The Protocol on Northern Ireland [5] doesn’t do what it says it is supposed to do. Therefore the UKIMB introduces such a safeguard to prevent an international agreement being sabotaged. The whole point of the Protocol was allegedly to avoid exactly this danger. our lawyers have embraced a radical supranational definition of international law, one which is shared with the EU. The confusion leads to errors of interpretation

Some issues were moved from the formal international treaty, the WA, to the Political Declaration (PD) in Johnson’s quick renegotiation of Theresa May’s appalling version. However, the signed WA still says of the PD that both parties will use “their best endeavours, in good faith and in full respect of their respective legal orders…” where “good faith” and “best endeavours” have strong legal implications.

The proposed UKIMB (it is still going through both houses of Parliament) includes safeguards which can be implemented if the EU tries to use its residual powers to interfere with the UK’s internal market [6].

While much of the ‘debate’ centres on legal matters and we are not lawyers, Martin Howe QC has given a strong interpretation in an extended paper [7], from which we quote:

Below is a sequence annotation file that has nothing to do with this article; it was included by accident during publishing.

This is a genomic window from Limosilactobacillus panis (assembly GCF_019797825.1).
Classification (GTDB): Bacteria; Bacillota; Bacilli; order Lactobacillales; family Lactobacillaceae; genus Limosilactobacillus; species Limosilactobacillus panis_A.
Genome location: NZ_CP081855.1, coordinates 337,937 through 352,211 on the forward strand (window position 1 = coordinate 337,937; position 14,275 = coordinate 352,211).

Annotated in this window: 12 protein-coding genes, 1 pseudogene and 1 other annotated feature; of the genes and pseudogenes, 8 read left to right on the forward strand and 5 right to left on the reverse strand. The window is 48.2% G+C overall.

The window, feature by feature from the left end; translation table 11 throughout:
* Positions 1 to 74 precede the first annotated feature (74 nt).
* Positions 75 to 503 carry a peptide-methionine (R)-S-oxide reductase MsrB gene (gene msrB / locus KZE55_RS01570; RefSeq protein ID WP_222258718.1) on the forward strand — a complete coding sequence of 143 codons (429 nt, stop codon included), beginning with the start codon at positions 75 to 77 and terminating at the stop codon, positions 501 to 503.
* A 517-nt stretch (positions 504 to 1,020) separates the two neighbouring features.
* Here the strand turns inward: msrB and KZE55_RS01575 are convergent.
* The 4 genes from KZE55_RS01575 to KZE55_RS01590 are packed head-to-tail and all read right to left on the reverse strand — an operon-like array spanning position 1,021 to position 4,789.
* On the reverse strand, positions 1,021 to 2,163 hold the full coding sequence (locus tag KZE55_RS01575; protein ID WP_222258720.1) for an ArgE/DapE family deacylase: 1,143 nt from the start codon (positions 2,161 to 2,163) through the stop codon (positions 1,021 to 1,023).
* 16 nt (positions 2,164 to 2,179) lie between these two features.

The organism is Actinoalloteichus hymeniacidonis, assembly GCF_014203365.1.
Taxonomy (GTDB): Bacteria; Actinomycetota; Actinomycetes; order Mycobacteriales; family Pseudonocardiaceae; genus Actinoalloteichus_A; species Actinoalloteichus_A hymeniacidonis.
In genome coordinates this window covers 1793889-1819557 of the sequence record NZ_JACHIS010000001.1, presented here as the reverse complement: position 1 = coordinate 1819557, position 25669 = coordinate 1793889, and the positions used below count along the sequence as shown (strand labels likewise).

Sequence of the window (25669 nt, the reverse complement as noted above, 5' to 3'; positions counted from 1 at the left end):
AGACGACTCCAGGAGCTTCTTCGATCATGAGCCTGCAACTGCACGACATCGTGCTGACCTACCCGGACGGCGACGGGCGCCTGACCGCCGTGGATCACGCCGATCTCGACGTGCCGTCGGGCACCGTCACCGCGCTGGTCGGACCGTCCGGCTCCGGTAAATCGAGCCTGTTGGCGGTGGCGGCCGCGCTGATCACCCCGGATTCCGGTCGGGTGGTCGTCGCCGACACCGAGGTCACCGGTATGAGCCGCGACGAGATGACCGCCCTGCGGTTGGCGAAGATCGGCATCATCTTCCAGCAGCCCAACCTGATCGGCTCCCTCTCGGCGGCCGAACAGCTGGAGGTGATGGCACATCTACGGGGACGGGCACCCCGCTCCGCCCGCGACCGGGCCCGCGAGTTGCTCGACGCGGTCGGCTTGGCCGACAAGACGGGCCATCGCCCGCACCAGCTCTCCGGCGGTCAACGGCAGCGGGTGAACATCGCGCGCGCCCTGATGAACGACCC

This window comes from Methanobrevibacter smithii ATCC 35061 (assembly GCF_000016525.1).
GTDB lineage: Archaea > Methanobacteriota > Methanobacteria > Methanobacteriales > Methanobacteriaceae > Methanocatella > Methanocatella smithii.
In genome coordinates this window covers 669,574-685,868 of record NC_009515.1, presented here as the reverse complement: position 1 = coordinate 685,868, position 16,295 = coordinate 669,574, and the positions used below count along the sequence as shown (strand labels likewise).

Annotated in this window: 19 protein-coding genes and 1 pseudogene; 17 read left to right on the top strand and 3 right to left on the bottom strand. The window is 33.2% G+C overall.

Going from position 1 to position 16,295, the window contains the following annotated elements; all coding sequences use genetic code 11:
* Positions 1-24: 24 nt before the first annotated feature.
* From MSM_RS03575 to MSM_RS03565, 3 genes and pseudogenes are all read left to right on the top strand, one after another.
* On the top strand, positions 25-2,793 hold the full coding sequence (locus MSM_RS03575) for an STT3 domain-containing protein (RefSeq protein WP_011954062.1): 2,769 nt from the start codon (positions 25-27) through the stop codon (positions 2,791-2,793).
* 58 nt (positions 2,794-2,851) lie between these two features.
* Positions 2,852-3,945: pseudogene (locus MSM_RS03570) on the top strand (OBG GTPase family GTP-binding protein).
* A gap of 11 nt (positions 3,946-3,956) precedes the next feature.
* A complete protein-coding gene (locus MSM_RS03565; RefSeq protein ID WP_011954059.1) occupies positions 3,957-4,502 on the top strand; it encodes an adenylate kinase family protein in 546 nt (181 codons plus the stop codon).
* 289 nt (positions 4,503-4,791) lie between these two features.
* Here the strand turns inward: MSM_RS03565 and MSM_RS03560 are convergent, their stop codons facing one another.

Under the UK’s constitutional law, international treaties in general do not form part of the law. Where an international treaty has made it necessary to make changes to the UK’s internal law in order to comply with it, the general practice has been for Parliament to pass legislation to make any necessary changes to the law.”

In a provision which was not merely rare but unique, Parliament legislated in section 2(4) of the 1972 Act to give the EC/EU Treaties and subordinate instruments made under them so-called primacy or supremacy over all laws of domestic origin, even over Acts of Parliament.”

Under Article 4 of the WA, the WA itself and its Protocols including the Northern Ireland Protocol (NIP) are required to be given direct effect under internal UK law, and to be given supremacy over all other UK laws. Further, the EU law and EU law concepts which they continue to apply to the UK must be interpreted in accordance with rulings of the ECJ.”